“I would hope it looked impressive, but the results speak for themselves. We still have some work to do. We can’t just sit back on this. The car looked pretty dominant, but it wasn’t as good maybe as it looked. We probably could have changed a couple of things and made it a little bit better.”
When Huffman dumped into the pits, it opened the door for Lindley, who promptly took advantage.
“We made the car better after the pit stop there,” added Lindley. “When we were racing Shane, we were maybe a little bit better on the stop watch. Maybe by five-hundredths of a second; not by much. It was really about the same there at the end when he was trying to get his lap back. Shane and I had pretty even cars.
“It would have been a pretty good battle, so I hate that Shane had those problems. But you can look at my windshield there; stuff was pouring out of his car.”
Lindley (#03) holds off a challenge from Clay Rogers (#44) late. (Bond Photo)
After that, the only other battle Lindley had to deal with was a late-race charge by Clay Rogers. Rogers got a great jump in his #44 Ford Fusion and got alongside Lindley heading into turn one. Problem was that the lapped car of Wayne Willard was also on the inside of the track, meaning the battle went into turn one three-wide.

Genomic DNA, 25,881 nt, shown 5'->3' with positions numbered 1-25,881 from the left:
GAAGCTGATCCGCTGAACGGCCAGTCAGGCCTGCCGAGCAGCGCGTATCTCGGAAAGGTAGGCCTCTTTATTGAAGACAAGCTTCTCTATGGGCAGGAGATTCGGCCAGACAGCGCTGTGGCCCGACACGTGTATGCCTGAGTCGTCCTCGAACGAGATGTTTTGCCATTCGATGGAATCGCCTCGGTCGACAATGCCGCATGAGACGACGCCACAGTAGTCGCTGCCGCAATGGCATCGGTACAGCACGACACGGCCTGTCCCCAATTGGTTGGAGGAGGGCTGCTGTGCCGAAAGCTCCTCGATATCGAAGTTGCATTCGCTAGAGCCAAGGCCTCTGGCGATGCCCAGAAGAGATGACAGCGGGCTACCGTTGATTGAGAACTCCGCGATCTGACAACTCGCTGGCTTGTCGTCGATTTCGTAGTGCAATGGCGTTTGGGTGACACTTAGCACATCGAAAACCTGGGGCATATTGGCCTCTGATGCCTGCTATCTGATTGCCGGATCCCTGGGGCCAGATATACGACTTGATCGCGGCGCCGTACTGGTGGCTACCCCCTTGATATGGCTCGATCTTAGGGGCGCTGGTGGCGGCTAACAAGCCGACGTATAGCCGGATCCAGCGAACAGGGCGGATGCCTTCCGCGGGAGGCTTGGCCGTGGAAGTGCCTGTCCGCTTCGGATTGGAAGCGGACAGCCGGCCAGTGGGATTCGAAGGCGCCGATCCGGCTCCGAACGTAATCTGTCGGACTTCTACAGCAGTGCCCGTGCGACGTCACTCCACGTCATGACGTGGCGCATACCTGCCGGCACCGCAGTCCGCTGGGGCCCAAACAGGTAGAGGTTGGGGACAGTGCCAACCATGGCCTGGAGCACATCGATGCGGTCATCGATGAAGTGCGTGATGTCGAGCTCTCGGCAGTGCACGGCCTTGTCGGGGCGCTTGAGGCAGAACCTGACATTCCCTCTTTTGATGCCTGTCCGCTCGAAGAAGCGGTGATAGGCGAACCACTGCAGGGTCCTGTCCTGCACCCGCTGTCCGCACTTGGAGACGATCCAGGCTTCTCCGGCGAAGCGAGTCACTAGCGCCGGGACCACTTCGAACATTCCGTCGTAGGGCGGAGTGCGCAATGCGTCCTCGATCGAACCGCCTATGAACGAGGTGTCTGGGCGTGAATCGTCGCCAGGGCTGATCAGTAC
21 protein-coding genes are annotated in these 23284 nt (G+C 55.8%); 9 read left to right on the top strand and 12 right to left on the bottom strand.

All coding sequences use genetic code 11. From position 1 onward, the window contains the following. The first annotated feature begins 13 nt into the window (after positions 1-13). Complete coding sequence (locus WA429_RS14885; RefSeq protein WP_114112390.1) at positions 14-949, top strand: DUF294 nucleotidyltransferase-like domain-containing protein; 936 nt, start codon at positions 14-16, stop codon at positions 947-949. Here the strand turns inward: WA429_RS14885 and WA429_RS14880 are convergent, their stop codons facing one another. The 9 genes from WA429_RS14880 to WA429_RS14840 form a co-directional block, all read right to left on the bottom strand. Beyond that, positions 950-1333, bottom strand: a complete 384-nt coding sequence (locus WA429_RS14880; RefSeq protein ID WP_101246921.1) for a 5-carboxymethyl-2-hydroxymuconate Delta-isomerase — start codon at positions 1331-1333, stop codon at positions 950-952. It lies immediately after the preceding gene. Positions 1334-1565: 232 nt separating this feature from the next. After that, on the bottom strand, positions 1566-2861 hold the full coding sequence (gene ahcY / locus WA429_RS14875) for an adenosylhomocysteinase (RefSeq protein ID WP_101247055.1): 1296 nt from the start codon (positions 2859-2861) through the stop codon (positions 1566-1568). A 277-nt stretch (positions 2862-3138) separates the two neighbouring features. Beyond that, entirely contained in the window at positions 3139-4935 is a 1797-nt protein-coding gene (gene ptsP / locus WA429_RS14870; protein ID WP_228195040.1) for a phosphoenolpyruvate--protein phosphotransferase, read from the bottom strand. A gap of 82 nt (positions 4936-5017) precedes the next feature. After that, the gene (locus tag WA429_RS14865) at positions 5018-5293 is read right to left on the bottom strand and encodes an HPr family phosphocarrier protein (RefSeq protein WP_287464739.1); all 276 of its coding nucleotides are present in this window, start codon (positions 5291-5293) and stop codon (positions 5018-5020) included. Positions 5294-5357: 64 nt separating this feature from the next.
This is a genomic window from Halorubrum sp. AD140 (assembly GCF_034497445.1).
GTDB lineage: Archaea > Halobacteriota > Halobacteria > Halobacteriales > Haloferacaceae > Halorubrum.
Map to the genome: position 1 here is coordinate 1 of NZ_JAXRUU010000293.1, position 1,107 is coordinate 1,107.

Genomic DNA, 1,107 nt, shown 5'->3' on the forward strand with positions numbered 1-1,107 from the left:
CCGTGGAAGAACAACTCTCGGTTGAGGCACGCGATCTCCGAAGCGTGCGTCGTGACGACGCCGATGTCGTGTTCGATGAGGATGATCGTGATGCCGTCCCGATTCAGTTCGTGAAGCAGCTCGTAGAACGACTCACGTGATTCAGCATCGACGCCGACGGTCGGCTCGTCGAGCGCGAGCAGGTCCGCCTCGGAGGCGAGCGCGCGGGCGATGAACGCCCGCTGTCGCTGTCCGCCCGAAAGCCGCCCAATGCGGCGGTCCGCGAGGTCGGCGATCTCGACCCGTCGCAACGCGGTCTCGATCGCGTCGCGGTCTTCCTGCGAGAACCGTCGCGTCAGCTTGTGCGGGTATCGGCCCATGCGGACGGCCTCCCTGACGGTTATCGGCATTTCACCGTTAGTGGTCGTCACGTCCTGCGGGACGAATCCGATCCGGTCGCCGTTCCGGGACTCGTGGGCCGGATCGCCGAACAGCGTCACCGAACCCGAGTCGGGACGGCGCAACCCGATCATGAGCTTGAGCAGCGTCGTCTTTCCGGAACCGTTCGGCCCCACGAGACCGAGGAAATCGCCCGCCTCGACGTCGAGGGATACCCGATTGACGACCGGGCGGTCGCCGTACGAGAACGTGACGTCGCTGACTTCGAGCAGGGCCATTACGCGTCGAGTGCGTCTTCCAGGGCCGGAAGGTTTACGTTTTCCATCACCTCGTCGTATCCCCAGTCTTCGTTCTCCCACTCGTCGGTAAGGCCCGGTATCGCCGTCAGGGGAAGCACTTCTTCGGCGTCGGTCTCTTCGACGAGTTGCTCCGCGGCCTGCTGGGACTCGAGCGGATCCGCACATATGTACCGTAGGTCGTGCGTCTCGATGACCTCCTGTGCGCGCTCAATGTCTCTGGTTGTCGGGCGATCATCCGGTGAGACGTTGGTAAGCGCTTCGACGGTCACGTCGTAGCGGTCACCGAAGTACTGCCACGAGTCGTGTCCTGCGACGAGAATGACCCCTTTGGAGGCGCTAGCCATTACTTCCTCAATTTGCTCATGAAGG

Willard didn’t back off, as didn’t Rogers or Lindley. Rogers got completely sideways, but kept the car under control. The three cars made it through the corner, but it was Rogers’ last real shot. From there on out, it was all Lindley.
“Mardy doesn’t give you much track to race with,” said Rogers. “Me and him don’t have a very good history together. We’ve had a few run ins. But it came down to the lapped cars. Cars that have been lapped should be able to look up in the mirror and roll out of the throttle about the flag stand to give the leaders a corner, especially when they are racing side-by-side. I wasn’t going to give it up, that is for sure. I had a lot of rear brake dialed into the car. I had the thing turned sideways. I knew that was the best opportunity I had on making the pass and I was just counting on that lapped car to get out of the gas. It just didn’t happen.”
Rogers held on for second, while Michael Ritch finished third. Bobby Gill and Shane Wallace rounded out the top-five.